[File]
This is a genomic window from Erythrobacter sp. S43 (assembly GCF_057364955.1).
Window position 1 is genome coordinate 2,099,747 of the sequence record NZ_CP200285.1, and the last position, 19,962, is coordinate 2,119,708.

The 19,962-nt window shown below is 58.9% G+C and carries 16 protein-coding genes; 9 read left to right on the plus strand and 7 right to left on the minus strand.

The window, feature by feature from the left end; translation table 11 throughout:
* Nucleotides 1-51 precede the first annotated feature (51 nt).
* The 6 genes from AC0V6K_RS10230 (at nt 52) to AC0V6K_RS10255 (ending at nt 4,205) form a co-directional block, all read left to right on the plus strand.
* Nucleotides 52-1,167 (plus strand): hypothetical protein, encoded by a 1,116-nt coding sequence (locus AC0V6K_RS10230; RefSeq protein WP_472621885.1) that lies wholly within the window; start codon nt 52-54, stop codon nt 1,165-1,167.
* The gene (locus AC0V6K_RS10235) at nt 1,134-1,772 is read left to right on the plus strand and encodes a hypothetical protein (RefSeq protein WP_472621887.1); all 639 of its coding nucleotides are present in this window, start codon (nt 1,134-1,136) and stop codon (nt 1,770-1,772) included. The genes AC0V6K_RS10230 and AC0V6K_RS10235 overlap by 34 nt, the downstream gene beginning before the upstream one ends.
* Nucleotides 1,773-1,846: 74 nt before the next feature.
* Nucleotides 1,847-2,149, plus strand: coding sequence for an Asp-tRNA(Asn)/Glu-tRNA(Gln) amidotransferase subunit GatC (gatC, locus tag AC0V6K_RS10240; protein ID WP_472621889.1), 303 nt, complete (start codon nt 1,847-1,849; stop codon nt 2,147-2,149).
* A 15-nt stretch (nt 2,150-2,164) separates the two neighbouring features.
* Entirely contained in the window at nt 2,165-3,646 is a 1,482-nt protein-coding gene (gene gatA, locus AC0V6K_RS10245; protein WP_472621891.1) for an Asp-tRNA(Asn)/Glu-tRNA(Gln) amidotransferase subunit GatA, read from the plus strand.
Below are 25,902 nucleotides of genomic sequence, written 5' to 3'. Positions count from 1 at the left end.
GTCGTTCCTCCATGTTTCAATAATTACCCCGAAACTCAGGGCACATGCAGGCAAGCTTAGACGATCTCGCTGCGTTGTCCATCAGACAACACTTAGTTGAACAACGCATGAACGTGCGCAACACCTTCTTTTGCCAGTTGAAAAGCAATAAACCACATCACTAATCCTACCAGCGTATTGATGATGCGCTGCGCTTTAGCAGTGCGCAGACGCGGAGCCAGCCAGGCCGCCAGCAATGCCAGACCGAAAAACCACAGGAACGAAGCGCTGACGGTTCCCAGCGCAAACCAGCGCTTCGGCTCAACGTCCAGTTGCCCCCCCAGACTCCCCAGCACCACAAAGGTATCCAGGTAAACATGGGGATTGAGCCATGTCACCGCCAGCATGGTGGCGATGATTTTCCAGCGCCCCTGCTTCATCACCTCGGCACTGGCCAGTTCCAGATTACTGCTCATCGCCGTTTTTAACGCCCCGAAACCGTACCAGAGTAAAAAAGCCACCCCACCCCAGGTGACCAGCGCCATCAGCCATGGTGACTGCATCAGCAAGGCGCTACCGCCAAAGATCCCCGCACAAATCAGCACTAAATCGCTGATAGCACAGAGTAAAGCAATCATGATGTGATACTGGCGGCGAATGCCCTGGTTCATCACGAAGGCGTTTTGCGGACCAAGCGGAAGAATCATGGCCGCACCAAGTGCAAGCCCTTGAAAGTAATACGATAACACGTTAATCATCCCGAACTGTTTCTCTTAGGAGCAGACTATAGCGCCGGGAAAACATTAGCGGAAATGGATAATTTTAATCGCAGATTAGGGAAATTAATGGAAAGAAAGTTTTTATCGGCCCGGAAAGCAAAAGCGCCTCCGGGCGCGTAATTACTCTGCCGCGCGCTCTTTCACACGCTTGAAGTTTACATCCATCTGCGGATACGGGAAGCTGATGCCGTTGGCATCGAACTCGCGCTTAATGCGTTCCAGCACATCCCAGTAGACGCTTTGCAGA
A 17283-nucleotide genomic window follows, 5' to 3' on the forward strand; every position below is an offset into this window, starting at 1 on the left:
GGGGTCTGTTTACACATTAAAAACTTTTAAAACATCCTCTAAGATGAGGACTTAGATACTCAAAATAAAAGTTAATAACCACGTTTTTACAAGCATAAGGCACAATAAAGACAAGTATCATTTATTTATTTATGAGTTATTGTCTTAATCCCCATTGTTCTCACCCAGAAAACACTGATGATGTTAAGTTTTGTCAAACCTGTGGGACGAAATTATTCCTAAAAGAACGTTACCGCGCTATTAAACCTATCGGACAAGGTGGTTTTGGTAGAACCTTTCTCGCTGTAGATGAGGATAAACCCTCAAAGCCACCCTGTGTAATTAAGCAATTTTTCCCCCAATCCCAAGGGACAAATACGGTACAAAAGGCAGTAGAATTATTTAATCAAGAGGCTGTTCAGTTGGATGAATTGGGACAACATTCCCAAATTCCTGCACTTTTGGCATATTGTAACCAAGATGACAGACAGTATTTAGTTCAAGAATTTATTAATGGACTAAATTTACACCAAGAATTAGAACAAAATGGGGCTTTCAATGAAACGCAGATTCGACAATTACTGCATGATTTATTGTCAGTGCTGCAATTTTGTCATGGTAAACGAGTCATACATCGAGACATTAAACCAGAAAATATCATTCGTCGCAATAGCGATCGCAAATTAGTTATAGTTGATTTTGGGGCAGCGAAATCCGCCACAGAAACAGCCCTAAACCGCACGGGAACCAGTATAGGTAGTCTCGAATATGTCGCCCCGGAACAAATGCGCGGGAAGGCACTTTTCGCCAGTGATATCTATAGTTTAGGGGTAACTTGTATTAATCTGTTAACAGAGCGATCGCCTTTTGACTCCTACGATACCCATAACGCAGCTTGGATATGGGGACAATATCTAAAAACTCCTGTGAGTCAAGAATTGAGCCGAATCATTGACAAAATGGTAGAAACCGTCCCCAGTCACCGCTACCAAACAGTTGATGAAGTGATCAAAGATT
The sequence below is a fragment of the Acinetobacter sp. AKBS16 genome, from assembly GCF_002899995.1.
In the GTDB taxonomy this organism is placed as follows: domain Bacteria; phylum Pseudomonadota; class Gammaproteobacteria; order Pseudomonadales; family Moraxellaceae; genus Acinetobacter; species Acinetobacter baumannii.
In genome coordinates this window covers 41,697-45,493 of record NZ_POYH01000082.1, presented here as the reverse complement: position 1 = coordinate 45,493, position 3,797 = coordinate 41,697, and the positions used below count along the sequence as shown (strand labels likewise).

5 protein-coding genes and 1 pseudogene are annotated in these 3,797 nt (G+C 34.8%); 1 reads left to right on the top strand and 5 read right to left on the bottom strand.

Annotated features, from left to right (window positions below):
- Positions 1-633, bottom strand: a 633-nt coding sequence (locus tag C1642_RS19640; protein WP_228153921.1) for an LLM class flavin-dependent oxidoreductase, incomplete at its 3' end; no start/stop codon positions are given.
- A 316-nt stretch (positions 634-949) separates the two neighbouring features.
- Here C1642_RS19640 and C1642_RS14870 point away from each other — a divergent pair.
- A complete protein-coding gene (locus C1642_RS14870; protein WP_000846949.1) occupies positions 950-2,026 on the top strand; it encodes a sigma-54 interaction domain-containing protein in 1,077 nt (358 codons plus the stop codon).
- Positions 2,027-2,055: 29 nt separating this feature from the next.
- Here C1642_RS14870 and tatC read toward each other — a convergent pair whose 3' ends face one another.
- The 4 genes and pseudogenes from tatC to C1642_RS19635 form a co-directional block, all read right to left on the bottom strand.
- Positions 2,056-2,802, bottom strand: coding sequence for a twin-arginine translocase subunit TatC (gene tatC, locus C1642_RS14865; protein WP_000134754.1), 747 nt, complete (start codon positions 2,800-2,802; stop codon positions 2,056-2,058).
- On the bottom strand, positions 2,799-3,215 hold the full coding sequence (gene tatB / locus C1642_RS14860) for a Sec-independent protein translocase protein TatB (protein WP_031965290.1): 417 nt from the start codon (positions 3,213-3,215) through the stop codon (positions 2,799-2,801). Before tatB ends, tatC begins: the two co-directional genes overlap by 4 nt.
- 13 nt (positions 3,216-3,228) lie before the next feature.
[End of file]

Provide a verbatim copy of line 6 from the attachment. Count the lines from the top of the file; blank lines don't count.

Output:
* The 6 genes from AC0V6K_RS10230 (at nt 52) to AC0V6K_RS10255 (ending at nt 4,205) form a co-directional block, all read left to right on the plus strand.